We all love shopping. We all love the way so many retail outlets are now giving us the shopping experience that we all have always wanted. We enjoy a wide array of choices and unbeatable prices.

But the world was not the same always, India was not the same always, and in many areas is still not the same.

So what was shopping like, 50 years ago? Who changed the way we used to shop in yesteryears? Who were the major retailers and what were they like?

Tesco is one such company, which has evolved dramatically over the past century and has been a major contributor to the way today’s consumers’ shop.

It is a company which, now in 2013, has become a local name in the global marketplace.

The Making of Tesco – A Story of British Shopping beautifully describes Tesco’s journey since 1919.

It tells us the enchanting tale of how, a one man’s street market stall in 1919, transformed itself into a globally indispensable company of the new century.

Like any company which has managed to survive over such a long period of time, Tesco has had its own share of woes and struggles. Sometimes it was luck, and sometimes it was the vision of the management which enabled it to survive the test of time and emerge as a winner.

From Jack Kohen to Hyman Kreitman to Leslie Porter to Ian MacLaurin to Terry Leahy and Philip Clarke, the book talks about the visionary men behind Tesco’s success and about how, each one of them individually, contributed to its success.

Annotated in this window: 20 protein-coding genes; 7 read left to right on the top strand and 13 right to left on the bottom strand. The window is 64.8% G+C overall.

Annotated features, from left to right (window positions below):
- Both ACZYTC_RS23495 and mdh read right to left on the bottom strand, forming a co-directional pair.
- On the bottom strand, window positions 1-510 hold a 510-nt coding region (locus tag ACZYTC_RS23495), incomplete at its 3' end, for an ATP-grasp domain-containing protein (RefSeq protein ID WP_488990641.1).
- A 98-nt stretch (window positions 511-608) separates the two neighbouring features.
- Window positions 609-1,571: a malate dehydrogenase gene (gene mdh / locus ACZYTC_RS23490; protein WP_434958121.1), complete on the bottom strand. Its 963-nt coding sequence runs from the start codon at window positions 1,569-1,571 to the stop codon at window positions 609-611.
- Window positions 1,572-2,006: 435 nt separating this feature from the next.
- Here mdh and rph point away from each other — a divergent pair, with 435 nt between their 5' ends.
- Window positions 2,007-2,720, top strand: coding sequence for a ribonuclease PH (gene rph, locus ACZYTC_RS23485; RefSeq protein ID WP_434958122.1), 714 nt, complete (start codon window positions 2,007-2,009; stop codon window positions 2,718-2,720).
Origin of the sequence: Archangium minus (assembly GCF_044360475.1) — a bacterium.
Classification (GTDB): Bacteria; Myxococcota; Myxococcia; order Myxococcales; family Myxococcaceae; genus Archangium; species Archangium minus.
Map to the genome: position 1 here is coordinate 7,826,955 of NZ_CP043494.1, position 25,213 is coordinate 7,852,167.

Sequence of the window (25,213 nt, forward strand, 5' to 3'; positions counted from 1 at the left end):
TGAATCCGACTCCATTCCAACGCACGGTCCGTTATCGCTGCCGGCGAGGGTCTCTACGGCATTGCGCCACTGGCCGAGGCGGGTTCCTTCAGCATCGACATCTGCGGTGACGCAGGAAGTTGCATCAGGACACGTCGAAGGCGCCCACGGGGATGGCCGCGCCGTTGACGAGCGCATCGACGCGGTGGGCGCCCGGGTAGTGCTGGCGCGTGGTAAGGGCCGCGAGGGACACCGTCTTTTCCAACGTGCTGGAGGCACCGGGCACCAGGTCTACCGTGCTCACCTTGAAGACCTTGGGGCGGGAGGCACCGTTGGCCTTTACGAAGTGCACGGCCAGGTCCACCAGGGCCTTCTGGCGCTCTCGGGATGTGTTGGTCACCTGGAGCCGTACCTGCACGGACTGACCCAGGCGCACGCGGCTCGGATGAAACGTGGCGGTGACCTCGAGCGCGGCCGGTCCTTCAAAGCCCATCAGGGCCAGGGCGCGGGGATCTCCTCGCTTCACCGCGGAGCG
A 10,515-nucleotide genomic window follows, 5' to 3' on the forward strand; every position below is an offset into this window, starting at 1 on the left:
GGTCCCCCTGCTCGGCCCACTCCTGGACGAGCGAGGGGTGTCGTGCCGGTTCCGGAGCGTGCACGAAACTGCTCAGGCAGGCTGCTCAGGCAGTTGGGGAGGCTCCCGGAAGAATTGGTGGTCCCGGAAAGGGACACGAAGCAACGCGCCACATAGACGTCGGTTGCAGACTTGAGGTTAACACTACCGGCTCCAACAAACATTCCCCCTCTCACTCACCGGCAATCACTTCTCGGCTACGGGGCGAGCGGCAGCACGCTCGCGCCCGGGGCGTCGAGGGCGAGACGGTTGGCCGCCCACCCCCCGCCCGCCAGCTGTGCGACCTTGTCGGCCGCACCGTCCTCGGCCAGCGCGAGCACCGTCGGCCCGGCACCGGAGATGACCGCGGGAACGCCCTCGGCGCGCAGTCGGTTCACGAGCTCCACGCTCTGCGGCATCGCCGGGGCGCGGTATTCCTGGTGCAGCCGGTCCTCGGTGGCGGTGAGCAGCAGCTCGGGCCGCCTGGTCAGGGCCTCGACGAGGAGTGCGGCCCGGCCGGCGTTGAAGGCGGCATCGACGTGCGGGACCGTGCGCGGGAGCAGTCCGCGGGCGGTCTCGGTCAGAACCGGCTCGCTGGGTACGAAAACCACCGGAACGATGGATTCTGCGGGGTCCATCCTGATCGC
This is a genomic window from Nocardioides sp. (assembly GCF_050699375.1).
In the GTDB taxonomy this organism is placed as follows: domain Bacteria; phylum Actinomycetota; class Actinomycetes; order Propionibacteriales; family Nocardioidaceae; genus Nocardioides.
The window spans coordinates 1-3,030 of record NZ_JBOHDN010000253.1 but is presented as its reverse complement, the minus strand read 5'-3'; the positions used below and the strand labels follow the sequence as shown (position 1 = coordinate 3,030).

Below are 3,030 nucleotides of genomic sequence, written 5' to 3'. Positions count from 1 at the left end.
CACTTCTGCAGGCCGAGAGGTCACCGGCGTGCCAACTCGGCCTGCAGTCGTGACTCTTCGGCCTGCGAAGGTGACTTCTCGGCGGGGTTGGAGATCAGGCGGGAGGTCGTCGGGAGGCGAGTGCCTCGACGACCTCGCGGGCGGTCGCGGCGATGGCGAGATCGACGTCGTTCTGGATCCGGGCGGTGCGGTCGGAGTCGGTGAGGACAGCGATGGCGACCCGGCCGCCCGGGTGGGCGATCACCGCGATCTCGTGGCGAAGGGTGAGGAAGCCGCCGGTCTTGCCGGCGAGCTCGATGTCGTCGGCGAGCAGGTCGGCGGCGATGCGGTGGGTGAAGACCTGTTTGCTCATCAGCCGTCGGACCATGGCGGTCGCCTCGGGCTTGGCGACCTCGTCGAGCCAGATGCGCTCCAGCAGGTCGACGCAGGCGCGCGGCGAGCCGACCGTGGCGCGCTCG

It talks about the phases of birth, growth and maturity which every company goes through, and how these phases fared for Tesco.

The Making of Tesco is based on various interviews conducted by the author with the who’s who of today’s and yesteryears’ Tesco.

This way of investigative journalism renders a social touch and personifies the organisation.

I liked the initial chapters – deep in history, with the military-like administration of Jack Cohen – and was truly surprised to know that Tesco was once a chain where no parents or grandparents would want their family to work.

That the company’s head-to-be-in-the-long-run were many such people who were embarrassed and lied about their working at Tesco.

Then came the chapters which detailed the transformation of once sub-standard Tesco to the miracle it is today.

Also interesting was the part where Tesco’s international adventures in Hungary, France, China, Taiwan, Korea, Thailand and the United States were described in vivid detail.

The only thing which was a little boring for me, and which frequently confused me, was the constant references to British towns, markets and areas, of which I have no or little knowledge.

Had I been an ardent student of British geography, like the way I am of its American counterpart, I wouldn’t have felt so hopeless.

That being said, I believe the book is indispensable to any student of management, particularly of strategy and marketing, for it imparts immense knowledge in practical areas.

Also, for anybody who is even remotely related to retail, The Making of Tesco is an indispensable one.